Вы находитесь на странице: 1из 4

636 F.

2d 295

UNITED STATES of America, Plaintiff-Appellee,

Louis Fernando GOMEZ, Jr., Defendant-Appellant.
No. 79-1626.

United States Court of Appeals,

Tenth Circuit.
Argued and Submitted Nov. 18, 1980.
Decided Jan. 9, 1981.

Rollie R. Rogers, Denver, Colo., (Ted L. Hansen, Denver, Colo., with him
on the brief), for defendant-appellant.
Nancy E. Rice, Asst. U. S. Atty., Denver, Colo. (Joseph Dolan, U. S.
Atty., Denver, Colo., with her on the brief), for plaintiff-appellee.
Before SETH, Chief Judge, and BREITENSTEIN and McWILLIAMS,
Circuit Judges.

Louis Gomez appeals from his jury conviction for conspiracy to possess stolen
mail matter in violation of 18 U.S.C. 1708 and 371.

The primary issues on appeal are whether the trial court erred in overruling
defendant's motion for judgment of acquittal based on the contention that the
government failed to prove that the material had been mailed, and also in
allowing testimony of several merchants concerning the passing of forged
checks by an individual other than appellant.

The indictment charged Louis Gomez, his son, Robert Gomez, Allen Harwood,
an unindicted coconspirator, and others with conspiring to possess the contents
of a package which had been mailed to a Ronald Jeffrey. The package contained
two hundred personal checks for the account of Jeffrey which he had ordered
from his bank. The indictment alleged that the named persons had acted with

knowledge that the checks had been stolen and charged as part of the
conspiracy that Louis Gomez knowingly furnished false identification to
Harwood for use in passing the checks. Also, that he arranged for Harwood to
forge and pass several of the checks to various shopkeepers. Many of the items
so purchased were seized and admitted into evidence over appellant's objection.

The government presented the testimony of several of the defrauded merchants

who identified the checks and merchandise, and identified Harwood as the
person who passed the checks. Harwood testified that appellant offered him
compensation to pass bad checks. Harwood described how defendant Gomez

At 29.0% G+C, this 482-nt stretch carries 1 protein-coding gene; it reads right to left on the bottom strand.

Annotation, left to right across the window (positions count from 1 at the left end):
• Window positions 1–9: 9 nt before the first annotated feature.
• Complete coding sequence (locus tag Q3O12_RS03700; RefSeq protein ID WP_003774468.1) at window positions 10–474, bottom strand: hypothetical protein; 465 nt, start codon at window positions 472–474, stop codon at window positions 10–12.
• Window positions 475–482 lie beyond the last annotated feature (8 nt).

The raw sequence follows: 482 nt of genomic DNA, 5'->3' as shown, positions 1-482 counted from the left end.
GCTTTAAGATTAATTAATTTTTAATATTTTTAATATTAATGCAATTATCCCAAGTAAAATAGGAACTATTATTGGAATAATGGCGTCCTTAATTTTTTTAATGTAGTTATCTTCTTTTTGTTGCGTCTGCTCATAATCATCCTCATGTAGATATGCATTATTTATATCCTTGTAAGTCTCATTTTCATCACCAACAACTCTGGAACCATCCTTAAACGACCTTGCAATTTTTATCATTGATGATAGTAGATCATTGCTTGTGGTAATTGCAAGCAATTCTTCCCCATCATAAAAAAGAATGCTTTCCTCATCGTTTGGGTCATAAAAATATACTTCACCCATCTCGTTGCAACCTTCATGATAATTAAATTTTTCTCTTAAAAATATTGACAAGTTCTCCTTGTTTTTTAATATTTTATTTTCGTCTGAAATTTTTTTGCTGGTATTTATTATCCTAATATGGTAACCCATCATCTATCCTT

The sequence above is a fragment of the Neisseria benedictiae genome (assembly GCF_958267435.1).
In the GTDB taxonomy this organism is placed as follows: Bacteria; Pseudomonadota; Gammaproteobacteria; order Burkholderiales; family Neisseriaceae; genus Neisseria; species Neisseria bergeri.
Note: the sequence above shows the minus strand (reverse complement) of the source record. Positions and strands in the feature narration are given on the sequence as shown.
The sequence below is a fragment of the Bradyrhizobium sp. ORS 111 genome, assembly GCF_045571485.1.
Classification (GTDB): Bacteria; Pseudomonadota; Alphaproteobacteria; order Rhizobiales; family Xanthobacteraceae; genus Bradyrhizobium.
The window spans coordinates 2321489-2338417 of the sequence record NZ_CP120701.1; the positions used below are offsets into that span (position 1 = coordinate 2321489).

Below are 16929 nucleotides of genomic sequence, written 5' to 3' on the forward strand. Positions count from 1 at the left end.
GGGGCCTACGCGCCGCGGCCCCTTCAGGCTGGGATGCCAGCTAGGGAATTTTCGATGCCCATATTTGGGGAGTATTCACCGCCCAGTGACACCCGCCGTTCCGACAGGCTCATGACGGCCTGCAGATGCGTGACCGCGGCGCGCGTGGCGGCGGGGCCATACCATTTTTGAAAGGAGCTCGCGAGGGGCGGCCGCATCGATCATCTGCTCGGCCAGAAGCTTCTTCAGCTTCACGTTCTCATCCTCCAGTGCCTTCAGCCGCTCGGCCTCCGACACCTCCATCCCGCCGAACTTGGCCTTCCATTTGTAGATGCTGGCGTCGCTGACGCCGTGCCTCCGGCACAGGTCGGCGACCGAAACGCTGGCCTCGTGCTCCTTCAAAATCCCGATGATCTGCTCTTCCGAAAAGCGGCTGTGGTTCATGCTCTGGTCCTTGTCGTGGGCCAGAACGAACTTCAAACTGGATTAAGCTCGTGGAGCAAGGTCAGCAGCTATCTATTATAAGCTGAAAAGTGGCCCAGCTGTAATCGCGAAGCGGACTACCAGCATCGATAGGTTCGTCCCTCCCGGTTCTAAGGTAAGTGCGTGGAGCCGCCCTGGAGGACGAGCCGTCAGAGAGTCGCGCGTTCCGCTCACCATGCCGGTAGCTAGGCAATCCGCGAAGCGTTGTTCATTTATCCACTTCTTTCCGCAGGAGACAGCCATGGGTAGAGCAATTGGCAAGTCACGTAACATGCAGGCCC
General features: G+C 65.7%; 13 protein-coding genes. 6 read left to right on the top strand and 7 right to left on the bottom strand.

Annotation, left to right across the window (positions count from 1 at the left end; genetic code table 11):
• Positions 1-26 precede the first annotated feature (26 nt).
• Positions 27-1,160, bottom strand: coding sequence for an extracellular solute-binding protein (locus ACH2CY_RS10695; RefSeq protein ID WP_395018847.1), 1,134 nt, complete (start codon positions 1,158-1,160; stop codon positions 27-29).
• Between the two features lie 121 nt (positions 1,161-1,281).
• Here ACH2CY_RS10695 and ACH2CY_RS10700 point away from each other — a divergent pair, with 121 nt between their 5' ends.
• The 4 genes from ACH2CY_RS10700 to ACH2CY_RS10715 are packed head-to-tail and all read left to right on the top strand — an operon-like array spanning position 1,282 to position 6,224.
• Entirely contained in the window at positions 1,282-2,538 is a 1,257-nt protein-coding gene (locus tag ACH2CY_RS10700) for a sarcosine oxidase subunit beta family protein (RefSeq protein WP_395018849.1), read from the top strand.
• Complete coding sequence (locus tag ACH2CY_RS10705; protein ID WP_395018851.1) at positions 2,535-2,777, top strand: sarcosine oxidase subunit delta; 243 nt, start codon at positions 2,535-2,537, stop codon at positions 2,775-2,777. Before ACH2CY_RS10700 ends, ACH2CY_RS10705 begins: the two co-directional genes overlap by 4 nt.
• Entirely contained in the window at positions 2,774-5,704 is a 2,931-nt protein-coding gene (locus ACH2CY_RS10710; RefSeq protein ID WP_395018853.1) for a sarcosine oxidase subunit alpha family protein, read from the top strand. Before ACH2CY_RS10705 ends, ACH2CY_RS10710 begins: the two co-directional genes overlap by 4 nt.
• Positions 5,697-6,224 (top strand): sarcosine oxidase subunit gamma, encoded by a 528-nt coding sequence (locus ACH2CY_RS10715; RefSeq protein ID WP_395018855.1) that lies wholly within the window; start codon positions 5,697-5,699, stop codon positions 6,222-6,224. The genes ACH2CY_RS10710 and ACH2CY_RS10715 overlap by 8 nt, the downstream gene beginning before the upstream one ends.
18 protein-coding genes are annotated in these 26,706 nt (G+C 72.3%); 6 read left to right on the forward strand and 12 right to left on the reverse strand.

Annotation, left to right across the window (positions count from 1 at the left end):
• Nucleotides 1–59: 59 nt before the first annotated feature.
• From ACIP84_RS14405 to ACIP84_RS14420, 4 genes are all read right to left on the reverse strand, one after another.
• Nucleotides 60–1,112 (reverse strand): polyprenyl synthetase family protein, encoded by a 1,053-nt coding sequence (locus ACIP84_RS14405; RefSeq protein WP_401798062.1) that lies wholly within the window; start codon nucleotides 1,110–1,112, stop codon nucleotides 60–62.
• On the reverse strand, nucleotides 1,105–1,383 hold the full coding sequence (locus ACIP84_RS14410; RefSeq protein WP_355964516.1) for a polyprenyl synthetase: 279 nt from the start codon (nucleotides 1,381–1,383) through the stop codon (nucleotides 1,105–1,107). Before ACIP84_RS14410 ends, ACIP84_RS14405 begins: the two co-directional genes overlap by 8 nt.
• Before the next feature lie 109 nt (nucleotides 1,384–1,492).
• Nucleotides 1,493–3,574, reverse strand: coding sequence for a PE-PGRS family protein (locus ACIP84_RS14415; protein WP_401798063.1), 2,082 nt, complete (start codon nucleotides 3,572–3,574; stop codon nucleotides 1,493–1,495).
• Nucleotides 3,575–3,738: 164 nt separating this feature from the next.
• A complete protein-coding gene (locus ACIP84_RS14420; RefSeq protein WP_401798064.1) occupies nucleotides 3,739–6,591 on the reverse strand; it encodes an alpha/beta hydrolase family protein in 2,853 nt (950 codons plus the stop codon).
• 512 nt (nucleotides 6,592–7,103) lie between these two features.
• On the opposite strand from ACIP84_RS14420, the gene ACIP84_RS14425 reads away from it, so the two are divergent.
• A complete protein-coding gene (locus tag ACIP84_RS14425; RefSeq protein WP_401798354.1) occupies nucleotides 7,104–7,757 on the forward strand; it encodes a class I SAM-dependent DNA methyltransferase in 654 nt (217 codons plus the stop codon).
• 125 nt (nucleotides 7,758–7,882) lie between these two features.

planned the scheme and acted as the lookout while Harwood negotiated the
checks. He also testified that he would return the checks and identification to
defendant Gomez until needed again. Harwood identified the checks and the
merchandise. When asked if he knew where these checks came from, he

"A Louie (Gomez) had said that they were it was a malfunction with the Postal
Service. They had put them in the wrong mailbox.

"Q ... Did Louie tell you what mailbox it had been put into?"A Yes. It had been
mistakenly put into Joseph Martinez' mailbox."

A basic issue on appeal is whether the government proved that the checks had
been mailed. Ronald Jeffrey's testimony was that he had applied for the checks
from his bank; had given his mailing address to the bank clerk; and that he did
not receive the checks. The bank clerk explained that in the ordinary course of
business new checks are mailed to the customer's address by the printers of the
checks. The local plant manager for the printer described his firm's customary
procedure with respect to orders for personal checks. He established that the
company always mailed orders for packages of 200 personal checks, and would
send charge slips to its Kansas City office from which each customer would be
billed for the checks ordered. From his examination of the company bill or
charge slip for checks shipped July 22, 1977, the manager concluded that